Every City Needs a Logo

Mario Mendez

Digital Media Designer

A few weeks ago we compared some of our favourite football crests from around the world. This time, we are going to do the same but with city logos! Usually an entity as big as a city has a lot of different logos, one that is aimed exclusively for tourism abroad, logos representing each of the various sports teams in the city, or commercial campaign logos (like the iconic I<3NY) among others. Historically speaking, cities usually have an official Coat of Arms that never changes. Sometimes it is used in the current government logo either in a stylised version or the original one, but this isn’t always the case.  This time we are focusing specifically on current local government logos.


Some cities have the tradition of changing the logo everytime a new administration arrives, others keep using the same one for years or decades. The local government logo is usually used on all official stationary, social campaigns, public announcements and some touristic promotion activities. It usually represents an important landmark or historic event of the city, or just various assorted symbols related to the city itself.

So, take a look at the various logos we have selected from important cities around the world, and let us know what you like or don’t like about them!

Dublin, Ireland

Dublin City Council has been using this very modern version of the original Dublin Coat of Arms for some time now. Using the three castles, which represent the three towers of a burning Dublin Castle under siege in the 13th Century in the original Coat of Arms. Other theories mention they are just watch towers placed on the City Walls. Whatever the origin, the current image is fresh and effective.

London, United Kingdom

The city of London’s current image is a stylised version of the official Coat of Arms, an emblem of St. George’s Cross with some dragons around it and the motto in Latin “Domine Dirige Nos” (“Lord Guide Us”). The emblem has a red sword on the top right part that symbolises the sword that beheaded St Paul, who is the patron saint of the city. In my opinion logo works wonders, thanks to the slick font used and slight modifications done to the original Coat of Arms, giving it a more modern, yet still historically rich, image for this important city.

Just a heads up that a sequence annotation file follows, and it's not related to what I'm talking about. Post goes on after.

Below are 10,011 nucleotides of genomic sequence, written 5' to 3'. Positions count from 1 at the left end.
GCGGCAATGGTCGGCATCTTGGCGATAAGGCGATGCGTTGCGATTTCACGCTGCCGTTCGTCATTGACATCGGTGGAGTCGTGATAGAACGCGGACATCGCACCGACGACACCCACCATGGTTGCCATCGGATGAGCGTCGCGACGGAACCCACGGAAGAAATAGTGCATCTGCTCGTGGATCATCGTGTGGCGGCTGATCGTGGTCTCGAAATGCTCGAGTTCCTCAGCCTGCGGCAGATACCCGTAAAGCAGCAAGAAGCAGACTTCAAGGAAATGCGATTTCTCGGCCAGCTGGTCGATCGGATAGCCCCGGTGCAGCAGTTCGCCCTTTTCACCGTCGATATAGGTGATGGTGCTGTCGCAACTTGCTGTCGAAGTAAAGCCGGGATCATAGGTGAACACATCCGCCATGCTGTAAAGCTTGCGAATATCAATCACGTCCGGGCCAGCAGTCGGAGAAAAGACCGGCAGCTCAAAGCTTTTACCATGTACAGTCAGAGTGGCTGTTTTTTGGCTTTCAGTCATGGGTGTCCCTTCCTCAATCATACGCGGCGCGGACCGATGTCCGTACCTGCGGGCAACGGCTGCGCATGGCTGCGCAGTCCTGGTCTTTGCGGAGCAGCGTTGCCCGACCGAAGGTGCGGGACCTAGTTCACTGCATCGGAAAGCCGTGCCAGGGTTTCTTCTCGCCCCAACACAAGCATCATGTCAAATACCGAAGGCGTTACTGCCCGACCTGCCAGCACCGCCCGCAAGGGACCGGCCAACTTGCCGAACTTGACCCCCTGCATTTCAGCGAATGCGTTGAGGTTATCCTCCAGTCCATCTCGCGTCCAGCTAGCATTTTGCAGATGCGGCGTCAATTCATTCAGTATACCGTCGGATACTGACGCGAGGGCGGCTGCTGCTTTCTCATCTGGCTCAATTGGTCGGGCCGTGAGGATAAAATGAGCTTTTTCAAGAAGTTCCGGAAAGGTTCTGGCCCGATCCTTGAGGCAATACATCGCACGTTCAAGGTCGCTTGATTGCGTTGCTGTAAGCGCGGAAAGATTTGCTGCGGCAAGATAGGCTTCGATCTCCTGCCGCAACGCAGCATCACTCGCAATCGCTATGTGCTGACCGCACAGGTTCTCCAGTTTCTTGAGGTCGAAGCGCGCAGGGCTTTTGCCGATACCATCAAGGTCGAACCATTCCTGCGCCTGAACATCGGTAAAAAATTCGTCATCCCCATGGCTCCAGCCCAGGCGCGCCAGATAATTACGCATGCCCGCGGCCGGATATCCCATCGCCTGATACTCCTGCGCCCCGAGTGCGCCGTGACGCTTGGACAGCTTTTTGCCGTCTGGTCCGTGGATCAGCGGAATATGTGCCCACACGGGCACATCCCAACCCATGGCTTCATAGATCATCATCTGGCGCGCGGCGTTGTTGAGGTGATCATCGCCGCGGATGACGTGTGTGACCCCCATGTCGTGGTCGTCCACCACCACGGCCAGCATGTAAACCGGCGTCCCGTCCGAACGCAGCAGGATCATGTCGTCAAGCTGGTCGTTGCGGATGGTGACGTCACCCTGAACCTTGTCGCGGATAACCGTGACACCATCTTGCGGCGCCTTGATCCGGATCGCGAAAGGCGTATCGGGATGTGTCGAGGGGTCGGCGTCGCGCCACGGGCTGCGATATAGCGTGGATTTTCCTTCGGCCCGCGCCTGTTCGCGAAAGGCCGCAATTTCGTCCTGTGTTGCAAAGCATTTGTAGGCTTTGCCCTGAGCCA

Paris, France

Paris City Hall (or Mairie de Paris) also uses stylised elements from its Coat of Arms. The vessel you see in the logo is the symbol of the Merchands de l’eau, the original founders of the city,  dating back to the Middle Ages.  A very simple and clean logo, it represents and origin of Paris and the elegance of Parisians. Using the Eiffel Tower would have been too cliché, right?

Moscow, Russia

References to Saint George appear in the Coat of Arms of various cities, like London, Barcelona, and yes, Moscow. The coat of arms of Moscow depicts a horseman with a spear in his hand slaying a basilisk and is identified with Saint George and the Dragon. Currently it is still being used as the logo of the local government without any major modifications.

San Francisco, United States

Usually, American cities just use the official Coat of Arms or ‘Seal’ of the City in all official documents. San Francisco, the city Graphic Mint where was founded,  features a phoenix, the legendary Greek bird rising from the ashes, above a shield is flanked by two supporters, a miner, holding a shovel; and a sailor, holding a sextant, both in 1850s period clothing. At the feet of the supporters are a plow and anchor, emblems of commerce and navigation. Below the shield is a motto that reads “Oro en paz, fierro en guerra”, which is Spanish for “Gold in peace, iron in war”.

Mexico City, Mexico

This brand new logo was just unveiled this month, as a new administration took office. Personally, I still don’t get what the ‘atom orbits’ mean, and also I don’t like the contrast of styles between the modern and more abstract golden wings and the more realistic “Angel” above them. The “Angel of Independence” is a major landmark in Mexico City and has been its official symbol since 2006. The motto “Deciding together” is taken directly from recently elected mayor’s political campaign, another decision that may not seem very “neutral”.

Osaka, Japan

It’s hard to find information about local government logos on non Western countries since they usually use other alphabets and distinguishing from government websites to tourism websites is not an easy task. The only version we can easily access and identify are versions designed for tourists.  However, the City of Osaka logo shows us this foreigner friendly logo in English, and a very simplified pictogram of Osaka, Japan.

Hoped you liked this selection we’ve made. Feel free to send us other city logos you like or the one from your city. We’ll be happy to discuss them!